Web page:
SGAMMAIn the West, where the federal government retained so much land, it's used for productive purposes like ranching, like energy development. So it's not a matter of, you know, somehow people in the West are taking something from those in the East. They're merely trying to have economic activity, create jobs, and pursue productive activities here in the West, on lands that are appropriately designated for ranching or mining or timber or what have you.
SGAMMAAnd this no -- I just would like to speak to the wild horses, too. As Reid mentioned, they're not a native species and they do compete with wildlife. And that's why, when those herd numbers get too large, they actually crowd out wildlife. And so that's why BLM has to control those wild horse populations. They're a feral species.
PAGEI'm Susan Page and you're listening to "The Diane Rehm Show." Well, Reid, remind us why so much of the West is owned by the federal government.
WILSONWell, it's because the West wasn't a part of the U.S. when we became a country. And as populations moved West and as more and more states became -- were admitted into the Union, there weren't necessarily people on all of those lands. So when the State of Nevada was created during the Civil War, there were -- there's a huge portion of Nevada where nobody lived. So who was going to own that land? Well, the federal government owned that land. And it -- the state governments weren't strong enough to take it at that point -- take responsibility for them at that point.
WILSONAnd that leads to a number of different problems in sort of state and federal interactions these days -- most notably, I think, when we're talking about wildfires. In the State of California, you know, they spent billions of dollars last year fighting wildfires -- everything from the Rim Fire to some of these smaller fires. I mean, there was a 300 acre fire in Humboldt County earlier this year that not many people paid attention to, but for the fact that Humboldt County is perhaps the wettest county in America, in the contiguous U.S. And there was a wildfire there in January which was shocking to some folks who warn that that's a sign of climate change.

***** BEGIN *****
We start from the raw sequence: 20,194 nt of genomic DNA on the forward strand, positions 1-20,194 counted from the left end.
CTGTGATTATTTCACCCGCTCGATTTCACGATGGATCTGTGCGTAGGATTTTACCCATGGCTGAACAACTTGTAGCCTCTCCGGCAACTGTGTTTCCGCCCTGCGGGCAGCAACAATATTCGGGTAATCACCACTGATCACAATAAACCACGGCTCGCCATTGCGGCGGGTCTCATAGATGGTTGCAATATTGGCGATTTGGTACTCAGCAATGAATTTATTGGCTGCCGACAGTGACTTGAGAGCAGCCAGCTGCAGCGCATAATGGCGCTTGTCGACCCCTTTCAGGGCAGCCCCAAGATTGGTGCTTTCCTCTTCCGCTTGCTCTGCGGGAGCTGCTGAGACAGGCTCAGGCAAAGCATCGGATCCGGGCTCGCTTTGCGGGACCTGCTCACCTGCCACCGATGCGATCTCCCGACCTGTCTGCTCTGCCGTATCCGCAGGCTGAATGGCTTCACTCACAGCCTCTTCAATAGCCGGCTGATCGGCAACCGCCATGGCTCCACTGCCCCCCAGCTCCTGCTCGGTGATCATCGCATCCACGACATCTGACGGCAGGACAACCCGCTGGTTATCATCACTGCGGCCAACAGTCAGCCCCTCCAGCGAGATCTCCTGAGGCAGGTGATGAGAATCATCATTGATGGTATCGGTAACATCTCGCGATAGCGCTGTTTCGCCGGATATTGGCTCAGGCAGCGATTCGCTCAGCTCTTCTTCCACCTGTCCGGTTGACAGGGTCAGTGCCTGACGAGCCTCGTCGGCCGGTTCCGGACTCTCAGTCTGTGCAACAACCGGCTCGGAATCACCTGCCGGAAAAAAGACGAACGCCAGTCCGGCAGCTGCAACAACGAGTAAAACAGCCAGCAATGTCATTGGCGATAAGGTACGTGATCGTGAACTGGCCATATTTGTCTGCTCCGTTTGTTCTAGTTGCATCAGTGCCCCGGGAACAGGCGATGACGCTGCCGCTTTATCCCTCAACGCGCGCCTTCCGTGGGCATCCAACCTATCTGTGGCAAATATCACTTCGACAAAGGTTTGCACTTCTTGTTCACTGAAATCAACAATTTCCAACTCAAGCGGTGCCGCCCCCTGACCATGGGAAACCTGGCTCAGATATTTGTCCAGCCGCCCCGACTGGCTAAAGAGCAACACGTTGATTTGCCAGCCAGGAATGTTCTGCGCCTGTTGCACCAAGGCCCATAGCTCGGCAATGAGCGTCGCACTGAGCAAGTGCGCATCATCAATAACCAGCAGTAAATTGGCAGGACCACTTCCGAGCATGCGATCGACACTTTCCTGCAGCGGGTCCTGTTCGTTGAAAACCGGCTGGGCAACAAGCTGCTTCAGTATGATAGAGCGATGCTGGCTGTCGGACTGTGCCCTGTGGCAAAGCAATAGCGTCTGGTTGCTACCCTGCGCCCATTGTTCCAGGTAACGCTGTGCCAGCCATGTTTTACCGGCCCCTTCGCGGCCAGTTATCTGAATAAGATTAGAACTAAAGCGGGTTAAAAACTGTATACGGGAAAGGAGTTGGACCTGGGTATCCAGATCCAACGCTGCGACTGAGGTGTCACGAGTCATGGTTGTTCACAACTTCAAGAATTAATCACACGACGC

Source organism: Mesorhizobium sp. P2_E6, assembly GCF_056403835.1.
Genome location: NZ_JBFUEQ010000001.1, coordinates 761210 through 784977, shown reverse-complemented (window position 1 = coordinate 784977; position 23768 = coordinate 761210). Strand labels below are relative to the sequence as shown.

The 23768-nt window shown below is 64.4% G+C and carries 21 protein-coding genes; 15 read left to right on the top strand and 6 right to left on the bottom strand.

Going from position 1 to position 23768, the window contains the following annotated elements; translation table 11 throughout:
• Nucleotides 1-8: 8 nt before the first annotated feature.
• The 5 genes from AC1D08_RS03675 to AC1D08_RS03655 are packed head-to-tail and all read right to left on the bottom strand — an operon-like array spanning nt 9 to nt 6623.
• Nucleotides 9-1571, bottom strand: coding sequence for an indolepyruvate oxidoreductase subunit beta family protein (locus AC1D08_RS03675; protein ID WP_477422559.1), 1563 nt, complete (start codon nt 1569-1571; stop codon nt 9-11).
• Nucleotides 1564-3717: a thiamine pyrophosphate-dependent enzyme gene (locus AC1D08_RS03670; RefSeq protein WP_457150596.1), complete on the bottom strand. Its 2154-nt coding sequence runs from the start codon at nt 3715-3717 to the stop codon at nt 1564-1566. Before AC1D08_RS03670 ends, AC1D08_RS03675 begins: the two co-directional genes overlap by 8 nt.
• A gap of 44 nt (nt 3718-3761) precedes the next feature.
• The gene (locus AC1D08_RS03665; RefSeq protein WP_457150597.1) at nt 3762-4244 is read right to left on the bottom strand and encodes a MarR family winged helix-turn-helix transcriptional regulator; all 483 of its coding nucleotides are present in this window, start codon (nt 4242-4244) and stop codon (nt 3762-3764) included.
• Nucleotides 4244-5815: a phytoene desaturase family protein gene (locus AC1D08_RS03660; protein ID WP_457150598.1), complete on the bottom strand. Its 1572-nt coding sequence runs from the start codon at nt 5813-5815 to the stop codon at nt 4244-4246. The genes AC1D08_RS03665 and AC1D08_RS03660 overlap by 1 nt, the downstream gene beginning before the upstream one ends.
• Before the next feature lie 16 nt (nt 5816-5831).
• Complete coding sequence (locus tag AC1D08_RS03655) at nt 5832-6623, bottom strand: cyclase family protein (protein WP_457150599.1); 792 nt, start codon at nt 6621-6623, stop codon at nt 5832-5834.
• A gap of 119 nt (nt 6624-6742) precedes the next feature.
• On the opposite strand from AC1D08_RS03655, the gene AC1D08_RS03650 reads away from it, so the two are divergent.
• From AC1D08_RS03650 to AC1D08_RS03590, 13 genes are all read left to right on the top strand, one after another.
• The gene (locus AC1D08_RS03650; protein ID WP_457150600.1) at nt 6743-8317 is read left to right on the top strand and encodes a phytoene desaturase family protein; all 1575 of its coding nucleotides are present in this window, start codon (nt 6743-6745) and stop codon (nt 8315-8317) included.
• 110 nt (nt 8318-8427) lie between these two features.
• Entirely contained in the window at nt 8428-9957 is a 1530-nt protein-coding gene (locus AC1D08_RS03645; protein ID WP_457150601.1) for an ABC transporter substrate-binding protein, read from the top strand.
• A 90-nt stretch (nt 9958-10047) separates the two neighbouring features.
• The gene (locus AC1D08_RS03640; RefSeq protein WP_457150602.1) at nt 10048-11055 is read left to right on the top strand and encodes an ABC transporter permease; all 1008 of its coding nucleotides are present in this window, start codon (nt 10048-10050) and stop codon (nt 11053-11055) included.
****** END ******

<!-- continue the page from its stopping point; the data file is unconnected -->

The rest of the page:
WILSONOn the other hand, in Nevada, they didn't spend that much. They only spent a couple million dollars fighting fires, because frankly the land is owned by the feds. The feds have to spend the money on fighting that wildfire, or at least reimburse the state for the money they spend on fighting those fires. So all across the West, the fact that the federal government owns so many of these lands, impacts how states run their fire operations, how states run water, how states deal with some of these species like the sage grouse and the pronghorn and everything else. Well, you know...
PAGELet's -- go ahead.